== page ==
I did the calculation and found, as expected, that the angle is slightly greater than that needed for straightline motion. (Note: When solving the quadratic equation, there are two solutions. Only one of them is the one we want.) If you still get an unrealistic answer, post the steps just as you did them.
 
  • #12
281
0
Doc Al said:
I did the calculation and found, as expected, that the angle is slightly greater than that needed for straightline motion. (Note: When solving the quadratic equation, there are two solutions. Only one of them is the one we want.) If you still get an unrealistic answer, post the steps just as you did them.
I have te two equations:

3=0+ 20sin(θ )*tfinal-4.9*tfinal2

4=20*cos(θ)*tfinal

Isolate the sin and cos

sin(θ)=(3+4.9*tfinal2)/20*tfinal

cos(θ)=4/20*tfinal

I combinethe squares of sin and cos

cos(θ)2+sin(θ)2=(9+29.4*tfinal2+24.01*tfinal2+16)/(400*tfinal2)

equivalent to

1=(25+29.4*tfinal2+24.01*tfinal4)/(400*tfinal2)


equivalent

(25+29.4*tfinal2+24.01*tfinal4)=400*tfinal2



(25-370.6*tfinal2+24.01*tfinal4)=0

solving this I found 4 values of t but one is correct t=3.92s

Please tell me what is wrong here.
 
  • #13
Doc Al
Mentor
44,867
1,114
Your work looks correct. Treat the final equation, as I'm sure you did, as a quadratic in t^2 (say X = t^2). The quadratic has two solutions: you just picked the wrong one! (When you take the square root of those solutions, you can ignore the negative values.)

There are two ways to hit the coconut: The long way or the short way. The long way is essentially shooting it up in the air in tall arc. That's not the one you want.
 
  • #14
281
0
Doc Al said:
Your work looks correct. Treat the final equation, as I'm sure you did, as a quadratic in t^2 (say X = t^2). The quadratic has two solutions: you just picked the wrong one! (When you take the square root of those solutions, you can ignore the negative values.)

There are two ways to hit the coconut: The long way or the short way. The long way is essentially shooting it up in the air in tall arc. That's not the one you want.
I tried your suggestions
I checked and rechecked, I found the same thing.
I rechecked the equation too. they sound fine!
:cry:
 
  • #15
Doc Al
Mentor
44,867
1,114
brad sue said:
(25-370.6*tfinal2+24.01*tfinal4)=0

solving this I found 4 values of t but one is correct t=3.92s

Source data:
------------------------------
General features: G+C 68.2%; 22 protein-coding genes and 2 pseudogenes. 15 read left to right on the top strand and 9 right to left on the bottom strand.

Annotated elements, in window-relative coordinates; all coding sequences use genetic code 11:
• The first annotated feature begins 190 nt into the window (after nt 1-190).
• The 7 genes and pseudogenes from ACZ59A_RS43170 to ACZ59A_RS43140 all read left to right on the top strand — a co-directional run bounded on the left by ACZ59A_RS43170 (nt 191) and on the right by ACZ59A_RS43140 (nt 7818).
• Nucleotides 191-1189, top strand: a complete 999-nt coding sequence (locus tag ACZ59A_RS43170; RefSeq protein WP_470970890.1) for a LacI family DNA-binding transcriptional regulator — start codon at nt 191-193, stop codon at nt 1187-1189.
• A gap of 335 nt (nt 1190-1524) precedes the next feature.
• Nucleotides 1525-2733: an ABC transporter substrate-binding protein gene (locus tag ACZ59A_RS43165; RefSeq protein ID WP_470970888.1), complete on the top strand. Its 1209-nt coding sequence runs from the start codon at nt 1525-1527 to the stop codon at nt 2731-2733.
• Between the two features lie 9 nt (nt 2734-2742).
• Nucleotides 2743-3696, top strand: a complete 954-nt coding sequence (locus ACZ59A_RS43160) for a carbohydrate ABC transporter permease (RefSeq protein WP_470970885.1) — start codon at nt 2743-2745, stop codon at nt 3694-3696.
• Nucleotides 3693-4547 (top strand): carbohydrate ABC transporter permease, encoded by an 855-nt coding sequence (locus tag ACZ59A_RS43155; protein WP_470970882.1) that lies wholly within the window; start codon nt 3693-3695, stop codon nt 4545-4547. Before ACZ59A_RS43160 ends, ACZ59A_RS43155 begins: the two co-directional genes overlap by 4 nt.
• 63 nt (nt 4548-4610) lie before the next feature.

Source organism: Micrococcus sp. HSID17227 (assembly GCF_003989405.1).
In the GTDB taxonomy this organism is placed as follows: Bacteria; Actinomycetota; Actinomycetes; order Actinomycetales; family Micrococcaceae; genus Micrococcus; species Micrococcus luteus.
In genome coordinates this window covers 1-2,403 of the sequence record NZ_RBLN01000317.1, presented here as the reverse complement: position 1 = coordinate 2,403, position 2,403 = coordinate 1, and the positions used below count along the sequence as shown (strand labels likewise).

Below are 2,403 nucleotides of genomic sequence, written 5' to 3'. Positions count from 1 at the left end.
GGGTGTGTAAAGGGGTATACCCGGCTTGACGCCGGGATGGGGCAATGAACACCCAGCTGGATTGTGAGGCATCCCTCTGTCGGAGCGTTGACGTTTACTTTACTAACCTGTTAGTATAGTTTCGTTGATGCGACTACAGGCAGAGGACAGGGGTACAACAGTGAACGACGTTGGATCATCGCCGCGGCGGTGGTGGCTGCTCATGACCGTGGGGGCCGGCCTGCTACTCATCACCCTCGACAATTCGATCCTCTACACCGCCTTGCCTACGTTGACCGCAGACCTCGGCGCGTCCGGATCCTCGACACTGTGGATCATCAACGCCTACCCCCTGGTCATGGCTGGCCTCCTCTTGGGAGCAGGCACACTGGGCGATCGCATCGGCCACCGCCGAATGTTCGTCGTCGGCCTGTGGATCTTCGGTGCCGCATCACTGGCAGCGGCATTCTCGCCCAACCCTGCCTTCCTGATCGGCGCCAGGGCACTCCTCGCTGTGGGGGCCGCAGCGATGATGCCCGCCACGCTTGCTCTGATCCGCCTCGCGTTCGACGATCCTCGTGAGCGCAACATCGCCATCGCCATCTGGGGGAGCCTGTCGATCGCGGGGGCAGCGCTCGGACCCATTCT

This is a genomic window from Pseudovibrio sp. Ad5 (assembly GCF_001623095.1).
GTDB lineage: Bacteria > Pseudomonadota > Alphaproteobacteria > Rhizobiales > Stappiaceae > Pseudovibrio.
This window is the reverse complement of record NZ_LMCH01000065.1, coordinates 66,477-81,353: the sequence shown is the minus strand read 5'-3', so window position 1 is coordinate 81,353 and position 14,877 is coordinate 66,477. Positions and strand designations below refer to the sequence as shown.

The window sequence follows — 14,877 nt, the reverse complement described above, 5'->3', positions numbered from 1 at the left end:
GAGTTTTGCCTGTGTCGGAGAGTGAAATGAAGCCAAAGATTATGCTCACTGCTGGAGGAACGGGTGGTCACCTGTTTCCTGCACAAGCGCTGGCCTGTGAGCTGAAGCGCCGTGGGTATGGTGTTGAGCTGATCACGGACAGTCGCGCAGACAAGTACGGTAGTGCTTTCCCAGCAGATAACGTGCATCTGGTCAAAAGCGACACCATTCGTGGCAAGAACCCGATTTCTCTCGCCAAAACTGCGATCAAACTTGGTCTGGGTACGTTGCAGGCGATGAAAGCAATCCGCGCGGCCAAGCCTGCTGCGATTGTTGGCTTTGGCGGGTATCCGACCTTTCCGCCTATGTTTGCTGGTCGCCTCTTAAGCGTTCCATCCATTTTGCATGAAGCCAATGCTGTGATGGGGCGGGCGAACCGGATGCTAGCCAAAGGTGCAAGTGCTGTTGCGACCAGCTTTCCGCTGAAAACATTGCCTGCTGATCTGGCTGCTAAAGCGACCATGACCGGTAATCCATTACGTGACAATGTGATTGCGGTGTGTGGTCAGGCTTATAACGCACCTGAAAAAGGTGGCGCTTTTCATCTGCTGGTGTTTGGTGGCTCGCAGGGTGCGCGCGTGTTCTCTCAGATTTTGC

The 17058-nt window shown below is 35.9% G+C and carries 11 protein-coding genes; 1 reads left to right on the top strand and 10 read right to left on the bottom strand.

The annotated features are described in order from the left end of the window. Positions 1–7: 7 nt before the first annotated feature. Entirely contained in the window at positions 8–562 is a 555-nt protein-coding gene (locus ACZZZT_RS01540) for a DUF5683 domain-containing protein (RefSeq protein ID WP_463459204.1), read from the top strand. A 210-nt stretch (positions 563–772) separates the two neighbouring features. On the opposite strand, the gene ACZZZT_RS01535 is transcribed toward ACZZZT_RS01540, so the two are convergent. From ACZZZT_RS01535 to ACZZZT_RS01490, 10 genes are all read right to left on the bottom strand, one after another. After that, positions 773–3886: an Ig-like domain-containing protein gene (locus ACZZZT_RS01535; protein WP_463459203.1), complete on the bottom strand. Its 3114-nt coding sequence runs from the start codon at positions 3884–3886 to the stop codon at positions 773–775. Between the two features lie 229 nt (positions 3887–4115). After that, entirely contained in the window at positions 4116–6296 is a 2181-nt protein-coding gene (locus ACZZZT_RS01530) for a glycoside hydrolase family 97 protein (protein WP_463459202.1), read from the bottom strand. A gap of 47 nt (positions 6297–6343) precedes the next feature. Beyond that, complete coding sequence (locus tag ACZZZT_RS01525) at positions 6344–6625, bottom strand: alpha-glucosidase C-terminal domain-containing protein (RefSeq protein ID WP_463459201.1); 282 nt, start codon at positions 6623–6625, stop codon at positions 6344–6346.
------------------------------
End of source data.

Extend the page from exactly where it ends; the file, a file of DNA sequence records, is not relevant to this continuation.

Please list those four solutions.

Alternatively, if I view this as a quadratic in x = t^2:

[tex]24.01x^2 - 370.6x + 25 = 0[/tex]

This equation has two solutions. What are they?
 
  • #16
281
0
Doc Al said:
Please list those four solutions.

Alternatively, if I view this as a quadratic in x = t^2:

[tex]24.01x^2 - 370.6x + 25 = 0[/tex]

This equation has two solutions. What are they?
the four solutions I found are:
x=3.9201...
x=0.2602....
x=-0.2602...
x=-3.9201

I get rid of the negative values and I have:

x=3.9201...
x=0.2602.... but I only take x=3.9201...

when I use you equation , I have
x=15.36...
x=0.06775...
 
  • #17
Doc Al
Mentor
44,867
1,114
brad sue said:
I get rid of the negative values and I have:

x=3.9201...
x=0.2602.... but I only take x=3.9201...
And why do you ignore the other answer? That's the one you want!

when I use you equation , I have
x=15.36...
x=0.06775...
Right. And when you take the square roots, you get the same four solutions.
 
  • #18
lightgrav
Homework Helper
1,248
30
Look, the coconut is 5m away from the start
(along a diagonal). If the stone travels 20m in 1 sec
then (ignoring gravity) it takes about 1/4 sec to go 5m.

WITH gravity, in 1/4 sec the stone deviates from its path
by 0.3 m, so you have to aim about twice as high,
and stone will take anout twice as long ... about half sec.

Why do you inisist on discarding the t^2 = 0.2602 [s^2]
(which means t about .51 sec) ?
You know that during 2 seconds of free-fall,
a stone would deviate from its path by nearly 20 meters
- so you want to aim 20 meters high?
That's what DocAl meant by "the long way" almost straight up.
 

Related Threads for: Help understand

  • Last Post
Replies
3
Views
1K
  • Last Post
Replies
3
Views
2K
  • Last Post
Replies
9
Views
2K
  • Last Post
Replies
2
Views
1K
  • Last Post
Replies
2
Views
2K
  • Last Post
Replies
10
Views
3K
  • Last Post
Replies
3
Views
637
  • Last Post
Replies
5
Views
2K
Top